Presentation on theme: "Big-Time College Sports: An Economist’s View Raymond Sauer Clemson University."— Presentation transcript:
Big-Time College Sports: An Economist’s View Raymond Sauer Clemson University
Main points Competition between schools is intense Athletics is a spillover of more general form Schools free to choose competitive level The money is huge but the profits are nil Unpaid playing talent is the key input Competition expenditure on player proxies Coaches & facilities that can attract talent
The landscape Distribution of 1,458 4-year colleges in 1999 IA 114 IAA 122 IAAA 85 II239 III420 NAIA254 Unaffiliated170 3% of students are Inter-colleg. athletes Trend in 1990s: 109 schools shifted up, 15 shifted down Moves to IA show gains of 2,000 students
Why do 1,222 non-DI schools play sports? Apply the “survivor principle:” things that persist do so for a reason Sports budgets at non-DI schools Revenues are trivial Expenses average ~5% of school budgets
Why do non-DI schools play sports? (2) Q: Why would students attend a school which spend $300k/yr on DII football? A: They prefer football to feasible alternatives American universities are unique in the world More choice, more competition between schools Student and parent choices produce academic excellence (Cal, Cal Tech, Duke, Ga Tech, MIT) Choices also produce inter-collegiate athletics!
Some monetary figures……. $3.3m $3.0m $2.7m $2.6m $2.5m N. Dame’s football coach Southern Cal Iowa Auburn Oklahoma
….and an opinion Andrew Zimbalist: Salaries are “unjustified.. and inappropriate” Raymond Sauer: What market forces drive these salaries?
Economic changes in past 100 years Sustained growth in wealth & income Compare homes/cars of grandkids & grandparents Decline in real price of necessities Spend income on luxuries Increase in leisure time Average work week down from 60 to 35 hours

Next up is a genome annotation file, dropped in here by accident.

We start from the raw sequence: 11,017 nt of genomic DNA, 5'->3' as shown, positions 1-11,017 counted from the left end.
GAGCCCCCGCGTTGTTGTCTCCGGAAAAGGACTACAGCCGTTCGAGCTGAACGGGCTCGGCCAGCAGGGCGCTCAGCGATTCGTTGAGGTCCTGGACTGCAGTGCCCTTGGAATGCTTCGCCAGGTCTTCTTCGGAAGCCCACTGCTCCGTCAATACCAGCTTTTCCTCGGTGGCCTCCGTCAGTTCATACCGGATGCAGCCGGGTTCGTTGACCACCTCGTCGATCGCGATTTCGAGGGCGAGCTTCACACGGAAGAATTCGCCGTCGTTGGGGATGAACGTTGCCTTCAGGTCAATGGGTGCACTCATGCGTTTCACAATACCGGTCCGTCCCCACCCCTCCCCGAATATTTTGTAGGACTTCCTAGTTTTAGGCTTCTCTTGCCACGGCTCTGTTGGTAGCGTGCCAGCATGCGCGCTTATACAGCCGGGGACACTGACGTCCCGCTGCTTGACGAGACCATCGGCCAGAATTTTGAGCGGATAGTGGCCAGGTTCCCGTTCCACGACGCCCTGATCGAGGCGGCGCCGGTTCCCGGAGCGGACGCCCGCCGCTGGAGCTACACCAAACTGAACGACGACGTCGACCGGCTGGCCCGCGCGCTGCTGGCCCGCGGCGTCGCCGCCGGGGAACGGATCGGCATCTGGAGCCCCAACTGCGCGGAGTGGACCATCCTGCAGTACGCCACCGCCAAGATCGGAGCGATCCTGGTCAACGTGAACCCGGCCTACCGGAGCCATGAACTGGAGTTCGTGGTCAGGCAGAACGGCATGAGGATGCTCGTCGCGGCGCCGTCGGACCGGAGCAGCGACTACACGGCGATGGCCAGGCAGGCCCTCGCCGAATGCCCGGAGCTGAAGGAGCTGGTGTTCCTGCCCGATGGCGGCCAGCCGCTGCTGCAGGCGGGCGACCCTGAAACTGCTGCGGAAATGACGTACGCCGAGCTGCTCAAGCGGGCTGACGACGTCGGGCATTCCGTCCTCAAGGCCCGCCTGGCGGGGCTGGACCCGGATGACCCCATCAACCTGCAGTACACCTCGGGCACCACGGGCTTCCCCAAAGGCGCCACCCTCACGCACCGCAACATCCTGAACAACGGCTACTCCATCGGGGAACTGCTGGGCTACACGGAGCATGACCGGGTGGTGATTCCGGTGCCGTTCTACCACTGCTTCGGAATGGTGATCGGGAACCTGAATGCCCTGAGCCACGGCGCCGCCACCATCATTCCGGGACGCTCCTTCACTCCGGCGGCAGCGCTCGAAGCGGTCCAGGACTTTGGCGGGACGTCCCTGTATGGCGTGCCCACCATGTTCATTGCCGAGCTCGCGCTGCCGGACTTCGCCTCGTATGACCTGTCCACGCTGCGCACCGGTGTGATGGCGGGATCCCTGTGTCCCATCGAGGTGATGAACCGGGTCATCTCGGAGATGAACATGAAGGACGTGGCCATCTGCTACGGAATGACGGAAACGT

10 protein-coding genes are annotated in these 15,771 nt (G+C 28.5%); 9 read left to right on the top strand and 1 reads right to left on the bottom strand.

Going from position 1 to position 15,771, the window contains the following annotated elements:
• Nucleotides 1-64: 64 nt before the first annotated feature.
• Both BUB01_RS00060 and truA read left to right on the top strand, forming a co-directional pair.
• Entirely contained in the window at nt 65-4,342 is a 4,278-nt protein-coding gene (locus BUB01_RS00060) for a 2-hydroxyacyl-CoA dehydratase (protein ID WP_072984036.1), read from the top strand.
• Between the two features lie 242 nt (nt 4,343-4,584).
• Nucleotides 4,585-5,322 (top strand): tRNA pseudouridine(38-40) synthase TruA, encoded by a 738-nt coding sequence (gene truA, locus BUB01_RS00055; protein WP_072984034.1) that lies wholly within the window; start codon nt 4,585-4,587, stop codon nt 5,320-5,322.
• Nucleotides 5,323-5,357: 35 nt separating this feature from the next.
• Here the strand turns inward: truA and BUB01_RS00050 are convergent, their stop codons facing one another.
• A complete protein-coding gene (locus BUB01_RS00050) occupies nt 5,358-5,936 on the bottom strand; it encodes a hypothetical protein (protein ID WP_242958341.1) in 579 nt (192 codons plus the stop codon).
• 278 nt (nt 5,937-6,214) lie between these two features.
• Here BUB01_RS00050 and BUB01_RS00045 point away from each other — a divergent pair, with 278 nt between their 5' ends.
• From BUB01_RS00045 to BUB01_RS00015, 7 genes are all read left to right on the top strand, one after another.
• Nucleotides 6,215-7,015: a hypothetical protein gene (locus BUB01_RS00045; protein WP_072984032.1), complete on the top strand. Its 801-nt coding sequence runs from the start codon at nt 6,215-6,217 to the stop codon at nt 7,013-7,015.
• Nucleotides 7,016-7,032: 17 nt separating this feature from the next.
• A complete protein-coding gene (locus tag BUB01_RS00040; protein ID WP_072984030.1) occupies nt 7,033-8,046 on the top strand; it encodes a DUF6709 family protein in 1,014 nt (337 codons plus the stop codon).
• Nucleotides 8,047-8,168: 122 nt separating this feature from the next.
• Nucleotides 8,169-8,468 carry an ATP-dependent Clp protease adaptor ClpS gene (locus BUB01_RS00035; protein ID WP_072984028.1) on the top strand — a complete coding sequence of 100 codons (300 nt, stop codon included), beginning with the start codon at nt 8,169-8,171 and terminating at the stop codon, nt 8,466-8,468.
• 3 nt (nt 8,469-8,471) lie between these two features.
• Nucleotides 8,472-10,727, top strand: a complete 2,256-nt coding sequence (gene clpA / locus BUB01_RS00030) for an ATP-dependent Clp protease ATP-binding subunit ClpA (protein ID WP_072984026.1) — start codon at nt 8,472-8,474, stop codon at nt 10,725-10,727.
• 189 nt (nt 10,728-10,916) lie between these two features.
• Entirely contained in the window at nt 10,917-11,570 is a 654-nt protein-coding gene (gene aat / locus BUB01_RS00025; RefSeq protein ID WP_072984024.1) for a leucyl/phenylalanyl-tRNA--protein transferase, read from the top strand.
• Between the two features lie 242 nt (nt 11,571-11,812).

Econ changes linked with growth of sport Response to more income & leisure: Go to a ballgame Watch one on TV Demand for tickets, viewing on TV Decades-long increases in ticket prices Explosion in value of TV contracts
The money is huge Some comparative figures TV contracts (annual value) World Cup (2002 & 2006) $ 825m Men’s NCAA basketball tourney: $ 546m 1999 Gate revenues NBA + NFL$1,697m College basketball & football$ 757m
… and growing
2005 SEC cash distributions Total $110.7 million Football TV$ 45.4 m Bowl games $ 20.2 m Football championship$ 12.4 m Basketball TV$ 11.6 m Basketball tournament$ 3.3 m NCAA Championships$ 17.8 m NCAA Amount per school:$ 9.2m
But profits are nil Caveats: The accounting is tricky Specific programs earn significant rents e.g. Notre Dame football Still, most economists find that big-time programs run modest deficits
Where does the money go? Non-revenue sports programs Athletes’ tuition (general funds) Universities are not profit-making enterprises But athletic department pays for resources used Any net athletic income gets spent on athletic programs… quickly!
Profits and college athletics Asking “is athletics profitable?” asks the wrong question If profitability were the goal there would be no swimming teams Odd combination: ADs are not-for profit operations running in an intensely competitive environment